Review: Frank’s World
Frank’s World by George Mangels
My rating: 5 of 5 stars
“Frank wasn’t born: he escaped from somewhere else … “
George Mangels quickly became a bit of a mysterious legend to me: a cab driver who appeared out of nowhere and dropped a one-sentence-long rant about the world (told from the point of view of someone embodied by the spirit of Frank Booth, otherwise known as the character played by Dennis Hopper in Blue Velvet) on the doorstep of literature and then vanished to Mount Shasta–a place not entirely without its own sense of mystery, being the last known residence of the mythological Lemurian race (referenced in the book).
His vocabulary is off the charts. I study word use in the books I read, and this man’s work stands alongside heavyweights like David Foster Wallace, Thomas Pynchon, and Don DeLillo. Published in 1995, Mangels has long been struggling to find a publisher for the follow-up, which he tells me is called Franksegesis, in an apparent nod to Philip K. Dick. I hope he finds a publisher. I’d love to see what the last seventeen years have done to this man’s mind.
“no, one cannot return CHILDREN–God does not give receipts”
The book’s also incredibly funny and smart. It’s seemingly out-of-print now, but you can find it in used bookstores, or on Amazon via some resellers. I bought a first edition online and sent it to Mr. Mangels, who was gracious enough to sign my copy.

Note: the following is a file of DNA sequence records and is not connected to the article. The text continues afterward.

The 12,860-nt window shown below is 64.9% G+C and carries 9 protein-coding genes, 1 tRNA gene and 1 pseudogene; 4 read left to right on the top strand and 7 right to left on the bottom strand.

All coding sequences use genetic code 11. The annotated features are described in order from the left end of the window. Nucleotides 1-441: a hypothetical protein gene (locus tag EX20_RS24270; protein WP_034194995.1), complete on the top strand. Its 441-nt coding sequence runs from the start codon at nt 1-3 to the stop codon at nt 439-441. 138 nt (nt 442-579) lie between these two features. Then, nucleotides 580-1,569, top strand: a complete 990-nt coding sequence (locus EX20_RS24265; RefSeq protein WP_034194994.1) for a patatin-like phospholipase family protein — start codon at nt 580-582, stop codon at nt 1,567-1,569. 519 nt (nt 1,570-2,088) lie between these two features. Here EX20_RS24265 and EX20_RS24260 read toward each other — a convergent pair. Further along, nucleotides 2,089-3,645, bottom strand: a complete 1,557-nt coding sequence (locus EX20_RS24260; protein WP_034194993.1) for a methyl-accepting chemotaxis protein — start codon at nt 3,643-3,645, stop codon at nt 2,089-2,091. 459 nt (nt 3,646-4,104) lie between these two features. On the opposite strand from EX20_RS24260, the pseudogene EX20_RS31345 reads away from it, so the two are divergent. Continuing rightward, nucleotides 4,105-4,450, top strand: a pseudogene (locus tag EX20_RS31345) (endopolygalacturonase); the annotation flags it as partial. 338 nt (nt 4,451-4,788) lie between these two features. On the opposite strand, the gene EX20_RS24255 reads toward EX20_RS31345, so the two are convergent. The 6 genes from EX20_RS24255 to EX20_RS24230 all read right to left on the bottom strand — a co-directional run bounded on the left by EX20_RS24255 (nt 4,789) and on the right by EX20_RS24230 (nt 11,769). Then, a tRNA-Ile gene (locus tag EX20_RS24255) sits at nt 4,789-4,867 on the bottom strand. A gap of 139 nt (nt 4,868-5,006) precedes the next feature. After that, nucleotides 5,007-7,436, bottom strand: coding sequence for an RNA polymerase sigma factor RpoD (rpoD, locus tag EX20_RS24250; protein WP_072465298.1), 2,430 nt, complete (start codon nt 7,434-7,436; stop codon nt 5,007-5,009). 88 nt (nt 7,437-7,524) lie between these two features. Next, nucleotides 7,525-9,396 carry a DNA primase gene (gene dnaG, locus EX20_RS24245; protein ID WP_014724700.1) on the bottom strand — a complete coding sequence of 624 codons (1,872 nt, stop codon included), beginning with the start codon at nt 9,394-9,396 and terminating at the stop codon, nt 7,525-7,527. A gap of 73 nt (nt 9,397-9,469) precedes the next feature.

“DOES A COW KNOW THAT IT BIRTHS BUTTER AND THAT ITS SACRED JUICES WILL BE SPREAD UPON SLICES OF SCORCHED, COMPRESSED GRAIN?”
Yes, to passages like the above. Yes, to this whole book, which attacks the brain with great wit and literary accomplishment.
“… amber waves of situation comedy rippling outward in every direction … “
Sure, it can be a lot to take–the book is not an “easy” read–but savoring it can be a real joy.
Frank is a force in the world, and he traumatizes people, but the trauma he inflicts is often quite psychological. So much so that the true effect spills out for years, and Mangels has a real gift for writing about what happens to his characters after they run into Frank. At times, these passages can be quite beautiful and heartbreaking.
You should read this book for the description of Mister Ed alone:
“…Mister Ed, the vehicle that transcends three dimensions and sails beyond space, existing and living forever, teaching through millions of box-lips at once, transcending time, living the hipster sunglasses-at-night horse good life throughout time, throughout space, roaming the eternity that is syndication, a transdimensional consciousness wedging its way outwards through the spaces between worlds and into eternity … hell, Mister Ed is ALWAYS and EVERYWHERE…”
The trouble with reading passages like these is that they made my own writing feel dreadfully boring.
Seek this book out. It’s a treasure: earnest and energetic, fully committed to getting into your head and trying to say something worth hearing in some of the best passages I’ve read.
Finding and reading this book was one of the highlights of the year.
I’ve been holding off on this review, because I feel like I should say more, but I have nothing more to say:
I loved this book.